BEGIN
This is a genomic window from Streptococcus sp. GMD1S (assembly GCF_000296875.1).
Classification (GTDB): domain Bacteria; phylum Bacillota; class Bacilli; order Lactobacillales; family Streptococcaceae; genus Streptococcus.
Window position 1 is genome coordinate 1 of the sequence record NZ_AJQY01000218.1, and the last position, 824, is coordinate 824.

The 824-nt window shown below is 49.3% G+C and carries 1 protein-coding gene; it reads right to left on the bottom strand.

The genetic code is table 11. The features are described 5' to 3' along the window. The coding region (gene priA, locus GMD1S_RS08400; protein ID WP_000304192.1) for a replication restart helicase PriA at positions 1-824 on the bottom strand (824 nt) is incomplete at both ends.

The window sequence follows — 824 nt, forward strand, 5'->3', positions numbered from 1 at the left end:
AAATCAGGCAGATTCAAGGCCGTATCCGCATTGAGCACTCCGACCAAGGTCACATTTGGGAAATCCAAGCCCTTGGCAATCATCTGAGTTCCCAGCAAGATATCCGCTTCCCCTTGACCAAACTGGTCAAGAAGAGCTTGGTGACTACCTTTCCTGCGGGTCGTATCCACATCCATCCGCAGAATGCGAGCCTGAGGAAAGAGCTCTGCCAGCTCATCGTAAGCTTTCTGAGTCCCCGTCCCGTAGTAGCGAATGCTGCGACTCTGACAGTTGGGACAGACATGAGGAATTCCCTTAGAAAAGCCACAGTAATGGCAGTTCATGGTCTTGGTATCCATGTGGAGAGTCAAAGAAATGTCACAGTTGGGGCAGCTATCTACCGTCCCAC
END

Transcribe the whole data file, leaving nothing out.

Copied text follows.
This is a genomic window from Streptococcus sp. GMD1S (assembly GCF_000296875.1).
Classification (GTDB): domain Bacteria; phylum Bacillota; class Bacilli; order Lactobacillales; family Streptococcaceae; genus Streptococcus.
Window position 1 is genome coordinate 1 of the sequence record NZ_AJQY01000218.1, and the last position, 824, is coordinate 824.

The 824-nt window shown below is 49.3% G+C and carries 1 protein-coding gene; it reads right to left on the bottom strand.

The genetic code is table 11. The features are described 5' to 3' along the window. The coding region (gene priA, locus GMD1S_RS08400; protein ID WP_000304192.1) for a replication restart helicase PriA at positions 1-824 on the bottom strand (824 nt) is incomplete at both ends.

The window sequence follows — 824 nt, forward strand, 5'->3', positions numbered from 1 at the left end:
AAATCAGGCAGATTCAAGGCCGTATCCGCATTGAGCACTCCGACCAAGGTCACATTTGGGAAATCCAAGCCCTTGGCAATCATCTGAGTTCCCAGCAAGATATCCGCTTCCCCTTGACCAAACTGGTCAAGAAGAGCTTGGTGACTACCTTTCCTGCGGGTCGTATCCACATCCATCCGCAGAATGCGAGCCTGAGGAAAGAGCTCTGCCAGCTCATCGTAAGCTTTCTGAGTCCCCGTCCCGTAGTAGCGAATGCTGCGACTCTGACAGTTGGGACAGACATGAGGAATTCCCTTAGAAAAGCCACAGTAATGGCAGTTCATGGTCTTGGTATCCATGTGGAGAGTCAAAGAAATGTCACAGTTGGGGCAGCTATCTACCGTCCCAC